Most Flood-hit Families in Tents as Winter Sets In

Flood-hit Families

Families Affected by Country’s Massive Floods

The disaster has caused about 3.6 million workers to lose their jobs, severely affecting the livelihood of more than 33 million people. More than half (54%) of the families affected by the country’s massive floods are sleeping outside, in tents or improvised shelters, frequently no more than flimsy plastic sheets. 

The majority of the families polled had lost their homes, and they were living in poor conditions near roadsides, utilizing scraps of cloth or tarpaulin for cover, according to a survey by Save the Children, a UK-based nonprofit organisation. 

According to the organisation, one in six people had no shelter at all. It also stated that more than half of those examined had no access to toilets and were defecating outside in stagnant water, increasing the risk of the spread of dangerous diseases like cholera and dysentery.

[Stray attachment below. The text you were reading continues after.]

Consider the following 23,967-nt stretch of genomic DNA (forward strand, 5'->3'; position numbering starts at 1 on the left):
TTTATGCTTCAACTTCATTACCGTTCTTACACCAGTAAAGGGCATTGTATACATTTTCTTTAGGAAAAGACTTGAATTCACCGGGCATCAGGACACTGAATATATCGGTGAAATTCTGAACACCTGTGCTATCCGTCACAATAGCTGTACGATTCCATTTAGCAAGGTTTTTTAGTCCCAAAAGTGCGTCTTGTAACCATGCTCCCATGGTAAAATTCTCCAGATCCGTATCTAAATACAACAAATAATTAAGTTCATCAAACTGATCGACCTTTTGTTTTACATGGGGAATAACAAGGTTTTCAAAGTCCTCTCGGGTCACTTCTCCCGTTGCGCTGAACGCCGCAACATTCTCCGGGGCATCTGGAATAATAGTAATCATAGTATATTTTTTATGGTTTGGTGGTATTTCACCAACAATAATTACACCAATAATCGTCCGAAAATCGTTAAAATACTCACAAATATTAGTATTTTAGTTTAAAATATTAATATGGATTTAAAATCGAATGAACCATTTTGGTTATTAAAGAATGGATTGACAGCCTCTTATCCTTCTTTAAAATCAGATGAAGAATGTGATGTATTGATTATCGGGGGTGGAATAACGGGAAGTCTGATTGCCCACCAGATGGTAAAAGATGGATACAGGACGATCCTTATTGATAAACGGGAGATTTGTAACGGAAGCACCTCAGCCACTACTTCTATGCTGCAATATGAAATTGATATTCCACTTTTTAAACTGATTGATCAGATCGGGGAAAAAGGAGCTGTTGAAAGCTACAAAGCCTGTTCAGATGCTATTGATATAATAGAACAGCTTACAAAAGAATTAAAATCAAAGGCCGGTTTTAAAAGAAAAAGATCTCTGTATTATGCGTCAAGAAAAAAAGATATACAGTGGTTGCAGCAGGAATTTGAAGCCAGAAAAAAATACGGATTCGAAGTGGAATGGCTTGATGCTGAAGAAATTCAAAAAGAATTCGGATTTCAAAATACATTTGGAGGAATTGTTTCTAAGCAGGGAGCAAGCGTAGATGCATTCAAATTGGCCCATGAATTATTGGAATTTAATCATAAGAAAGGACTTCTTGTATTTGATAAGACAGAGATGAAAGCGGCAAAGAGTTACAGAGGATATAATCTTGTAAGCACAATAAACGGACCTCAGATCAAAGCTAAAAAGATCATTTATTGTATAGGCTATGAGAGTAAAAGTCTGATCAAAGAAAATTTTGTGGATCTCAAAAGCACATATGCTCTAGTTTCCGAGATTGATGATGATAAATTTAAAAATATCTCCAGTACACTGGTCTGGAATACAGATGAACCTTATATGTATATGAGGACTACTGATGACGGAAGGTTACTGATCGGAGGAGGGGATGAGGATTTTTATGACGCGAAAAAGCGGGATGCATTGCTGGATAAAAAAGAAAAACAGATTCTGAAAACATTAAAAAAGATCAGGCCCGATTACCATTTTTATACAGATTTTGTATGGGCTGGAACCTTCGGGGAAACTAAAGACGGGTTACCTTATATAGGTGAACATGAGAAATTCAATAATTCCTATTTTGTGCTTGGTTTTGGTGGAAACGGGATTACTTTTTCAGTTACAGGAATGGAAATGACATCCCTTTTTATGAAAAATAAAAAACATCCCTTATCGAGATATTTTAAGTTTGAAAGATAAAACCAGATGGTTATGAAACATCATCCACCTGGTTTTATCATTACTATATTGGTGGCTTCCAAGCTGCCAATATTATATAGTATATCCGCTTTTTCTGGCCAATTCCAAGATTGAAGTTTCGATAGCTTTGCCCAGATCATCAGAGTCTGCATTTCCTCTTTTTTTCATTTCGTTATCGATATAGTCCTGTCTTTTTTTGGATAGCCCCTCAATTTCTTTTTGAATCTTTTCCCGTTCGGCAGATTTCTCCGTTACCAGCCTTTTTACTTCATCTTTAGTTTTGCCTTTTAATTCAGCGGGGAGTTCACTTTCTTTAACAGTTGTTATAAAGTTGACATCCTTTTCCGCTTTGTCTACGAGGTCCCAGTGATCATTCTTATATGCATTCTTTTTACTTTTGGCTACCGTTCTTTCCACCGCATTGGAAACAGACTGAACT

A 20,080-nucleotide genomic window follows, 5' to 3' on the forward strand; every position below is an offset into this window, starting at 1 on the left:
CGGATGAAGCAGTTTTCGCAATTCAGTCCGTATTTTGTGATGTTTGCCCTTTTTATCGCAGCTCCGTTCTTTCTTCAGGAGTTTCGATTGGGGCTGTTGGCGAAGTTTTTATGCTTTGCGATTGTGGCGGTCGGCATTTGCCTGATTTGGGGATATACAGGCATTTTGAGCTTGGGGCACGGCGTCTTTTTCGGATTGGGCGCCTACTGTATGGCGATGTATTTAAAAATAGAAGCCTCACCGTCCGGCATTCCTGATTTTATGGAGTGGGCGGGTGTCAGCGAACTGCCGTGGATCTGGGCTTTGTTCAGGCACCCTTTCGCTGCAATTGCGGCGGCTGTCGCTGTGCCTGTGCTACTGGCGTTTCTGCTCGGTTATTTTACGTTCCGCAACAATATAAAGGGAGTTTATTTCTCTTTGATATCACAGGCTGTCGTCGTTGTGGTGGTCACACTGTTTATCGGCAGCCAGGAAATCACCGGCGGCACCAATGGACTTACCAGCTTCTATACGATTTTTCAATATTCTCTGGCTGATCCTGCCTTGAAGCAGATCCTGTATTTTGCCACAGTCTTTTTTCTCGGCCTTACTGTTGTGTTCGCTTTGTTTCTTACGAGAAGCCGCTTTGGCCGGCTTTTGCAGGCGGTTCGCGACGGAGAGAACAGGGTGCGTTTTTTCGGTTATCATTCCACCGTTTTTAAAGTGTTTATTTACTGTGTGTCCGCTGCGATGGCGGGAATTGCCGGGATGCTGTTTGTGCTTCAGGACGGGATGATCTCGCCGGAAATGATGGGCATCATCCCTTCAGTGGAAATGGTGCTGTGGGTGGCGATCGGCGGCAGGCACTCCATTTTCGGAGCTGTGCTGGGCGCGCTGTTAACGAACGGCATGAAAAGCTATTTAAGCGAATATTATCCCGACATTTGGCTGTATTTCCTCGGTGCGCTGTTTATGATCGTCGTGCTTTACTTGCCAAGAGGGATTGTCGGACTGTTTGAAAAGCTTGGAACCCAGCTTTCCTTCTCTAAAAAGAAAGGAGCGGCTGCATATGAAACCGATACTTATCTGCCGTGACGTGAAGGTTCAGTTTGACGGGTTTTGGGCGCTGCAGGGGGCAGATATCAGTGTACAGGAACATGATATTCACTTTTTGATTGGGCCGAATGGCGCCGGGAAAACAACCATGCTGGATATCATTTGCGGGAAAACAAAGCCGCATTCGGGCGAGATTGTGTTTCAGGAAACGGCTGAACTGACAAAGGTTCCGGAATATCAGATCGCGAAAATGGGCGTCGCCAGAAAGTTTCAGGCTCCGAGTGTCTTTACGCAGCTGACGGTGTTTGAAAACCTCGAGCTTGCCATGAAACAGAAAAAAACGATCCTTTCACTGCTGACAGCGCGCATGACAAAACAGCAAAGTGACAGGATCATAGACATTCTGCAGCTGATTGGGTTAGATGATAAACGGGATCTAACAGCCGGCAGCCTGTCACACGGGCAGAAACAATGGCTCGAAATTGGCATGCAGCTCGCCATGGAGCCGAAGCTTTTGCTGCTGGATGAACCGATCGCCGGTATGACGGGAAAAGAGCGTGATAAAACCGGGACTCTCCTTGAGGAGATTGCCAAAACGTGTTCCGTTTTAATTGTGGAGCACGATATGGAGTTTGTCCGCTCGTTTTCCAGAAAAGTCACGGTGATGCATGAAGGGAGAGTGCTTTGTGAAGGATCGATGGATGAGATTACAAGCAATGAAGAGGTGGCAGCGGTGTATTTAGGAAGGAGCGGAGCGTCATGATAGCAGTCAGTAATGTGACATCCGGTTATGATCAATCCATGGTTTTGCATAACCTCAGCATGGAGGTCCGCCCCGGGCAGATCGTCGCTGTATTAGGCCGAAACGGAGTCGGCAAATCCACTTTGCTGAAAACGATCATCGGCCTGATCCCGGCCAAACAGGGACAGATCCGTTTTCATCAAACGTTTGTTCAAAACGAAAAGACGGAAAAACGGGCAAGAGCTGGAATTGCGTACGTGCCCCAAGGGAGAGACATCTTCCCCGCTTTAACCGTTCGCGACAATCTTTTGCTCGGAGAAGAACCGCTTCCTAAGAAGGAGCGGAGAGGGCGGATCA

According to the report, 80 percent of families reported having insufficient access to clean water, and many individuals were forced to drink from contaminated sources as a result of the floods. 

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Grip Of Major Health Emergency

“Pakistan is now in the grip of a major health emergency, and we are seeing children die from water-borne diseases every day, and things will only get worse the longer they go on sleeping outside without shelter, food, or water,” said Khuram Gondal, Country Director for Save the Children in Pakistan. 

The nonprofit organisation claimed it was offering food, temporary housing, and medical aid to families who had lost everything as emergency relief. The organisation is running two medical camps in Swat and Khyber-Pakhtunkhawa where it is giving children suffering from ailments connected to the floods life-saving medical care. 

In the meantime, Sajid Hussain Turi, the minister for Overseas Pakistanis and Human Resource Development, stated at a press conference on Tuesday that the massive floods brought on by monsoon rains had negatively impacted the livelihood of more than 33 million people nationwide by displacing about 3.6 million workers. At the press conference, he was joined by a representative of the International Labor Organization (ILO) and labour leaders.

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